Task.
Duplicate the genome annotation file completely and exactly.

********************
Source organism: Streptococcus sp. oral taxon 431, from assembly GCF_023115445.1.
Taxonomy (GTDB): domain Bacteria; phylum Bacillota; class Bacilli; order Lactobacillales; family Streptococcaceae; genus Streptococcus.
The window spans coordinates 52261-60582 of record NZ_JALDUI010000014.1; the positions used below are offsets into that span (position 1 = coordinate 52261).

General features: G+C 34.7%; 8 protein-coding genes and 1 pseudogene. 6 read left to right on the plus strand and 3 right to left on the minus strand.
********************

Source organism: Streptococcus sp. oral taxon 431, from assembly GCF_023115445.1.
Taxonomy (GTDB): domain Bacteria; phylum Bacillota; class Bacilli; order Lactobacillales; family Streptococcaceae; genus Streptococcus.
The window spans coordinates 52261-60582 of record NZ_JALDUI010000014.1; the positions used below are offsets into that span (position 1 = coordinate 52261).

General features: G+C 34.7%; 8 protein-coding genes and 1 pseudogene. 6 read left to right on the plus strand and 3 right to left on the minus strand.